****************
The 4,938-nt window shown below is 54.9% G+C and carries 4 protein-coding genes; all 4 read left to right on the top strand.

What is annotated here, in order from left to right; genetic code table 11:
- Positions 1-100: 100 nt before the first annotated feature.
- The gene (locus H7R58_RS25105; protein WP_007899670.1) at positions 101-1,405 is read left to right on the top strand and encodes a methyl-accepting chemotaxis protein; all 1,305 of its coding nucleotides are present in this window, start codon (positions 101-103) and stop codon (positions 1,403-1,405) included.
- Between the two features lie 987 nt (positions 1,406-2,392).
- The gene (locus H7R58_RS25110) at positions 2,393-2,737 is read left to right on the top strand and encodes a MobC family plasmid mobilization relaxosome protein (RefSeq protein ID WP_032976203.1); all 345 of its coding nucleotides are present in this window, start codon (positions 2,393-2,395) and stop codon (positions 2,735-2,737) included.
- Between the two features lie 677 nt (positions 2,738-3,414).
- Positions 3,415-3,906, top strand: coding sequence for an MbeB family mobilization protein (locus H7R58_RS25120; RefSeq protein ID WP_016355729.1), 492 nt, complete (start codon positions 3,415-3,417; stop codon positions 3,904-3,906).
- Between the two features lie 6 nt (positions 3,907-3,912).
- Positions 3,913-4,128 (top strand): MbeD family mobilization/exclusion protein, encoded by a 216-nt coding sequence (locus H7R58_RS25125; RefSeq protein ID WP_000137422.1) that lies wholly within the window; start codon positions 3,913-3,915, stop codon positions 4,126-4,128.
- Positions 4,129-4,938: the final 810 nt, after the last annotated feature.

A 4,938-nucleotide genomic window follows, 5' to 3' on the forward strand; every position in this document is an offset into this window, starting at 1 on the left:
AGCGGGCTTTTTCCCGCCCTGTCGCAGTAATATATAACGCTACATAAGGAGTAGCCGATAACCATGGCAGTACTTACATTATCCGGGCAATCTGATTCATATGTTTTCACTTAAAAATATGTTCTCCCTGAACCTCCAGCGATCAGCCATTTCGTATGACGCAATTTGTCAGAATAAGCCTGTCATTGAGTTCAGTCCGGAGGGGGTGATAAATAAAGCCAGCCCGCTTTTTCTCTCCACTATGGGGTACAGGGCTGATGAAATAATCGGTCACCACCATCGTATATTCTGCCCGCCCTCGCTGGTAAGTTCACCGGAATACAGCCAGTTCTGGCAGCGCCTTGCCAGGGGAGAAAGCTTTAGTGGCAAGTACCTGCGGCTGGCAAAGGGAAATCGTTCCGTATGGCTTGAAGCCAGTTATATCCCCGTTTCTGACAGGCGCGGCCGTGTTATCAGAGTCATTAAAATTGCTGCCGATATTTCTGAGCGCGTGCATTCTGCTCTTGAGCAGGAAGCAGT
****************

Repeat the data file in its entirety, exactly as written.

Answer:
The 4,938-nt window shown below is 54.9% G+C and carries 4 protein-coding genes; all 4 read left to right on the top strand.

What is annotated here, in order from left to right; genetic code table 11:
- Positions 1-100: 100 nt before the first annotated feature.
- The gene (locus H7R58_RS25105; protein WP_007899670.1) at positions 101-1,405 is read left to right on the top strand and encodes a methyl-accepting chemotaxis protein; all 1,305 of its coding nucleotides are present in this window, start codon (positions 101-103) and stop codon (positions 1,403-1,405) included.
- Between the two features lie 987 nt (positions 1,406-2,392).
- The gene (locus H7R58_RS25110) at positions 2,393-2,737 is read left to right on the top strand and encodes a MobC family plasmid mobilization relaxosome protein (RefSeq protein ID WP_032976203.1); all 345 of its coding nucleotides are present in this window, start codon (positions 2,393-2,395) and stop codon (positions 2,735-2,737) included.
- Between the two features lie 677 nt (positions 2,738-3,414).
- Positions 3,415-3,906, top strand: coding sequence for an MbeB family mobilization protein (locus H7R58_RS25120; RefSeq protein ID WP_016355729.1), 492 nt, complete (start codon positions 3,415-3,417; stop codon positions 3,904-3,906).
- Between the two features lie 6 nt (positions 3,907-3,912).
- Positions 3,913-4,128 (top strand): MbeD family mobilization/exclusion protein, encoded by a 216-nt coding sequence (locus H7R58_RS25125; RefSeq protein ID WP_000137422.1) that lies wholly within the window; start codon positions 3,913-3,915, stop codon positions 4,126-4,128.
- Positions 4,129-4,938: the final 810 nt, after the last annotated feature.

A 4,938-nucleotide genomic window follows, 5' to 3' on the forward strand; every position in this document is an offset into this window, starting at 1 on the left:
AGCGGGCTTTTTCCCGCCCTGTCGCAGTAATATATAACGCTACATAAGGAGTAGCCGATAACCATGGCAGTACTTACATTATCCGGGCAATCTGATTCATATGTTTTCACTTAAAAATATGTTCTCCCTGAACCTCCAGCGATCAGCCATTTCGTATGACGCAATTTGTCAGAATAAGCCTGTCATTGAGTTCAGTCCGGAGGGGGTGATAAATAAAGCCAGCCCGCTTTTTCTCTCCACTATGGGGTACAGGGCTGATGAAATAATCGGTCACCACCATCGTATATTCTGCCCGCCCTCGCTGGTAAGTTCACCGGAATACAGCCAGTTCTGGCAGCGCCTTGCCAGGGGAGAAAGCTTTAGTGGCAAGTACCTGCGGCTGGCAAAGGGAAATCGTTCCGTATGGCTTGAAGCCAGTTATATCCCCGTTTCTGACAGGCGCGGCCGTGTTATCAGAGTCATTAAAATTGCTGCCGATATTTCTGAGCGCGTGCATTCTGCTCTTGAGCAGGAAGCAGT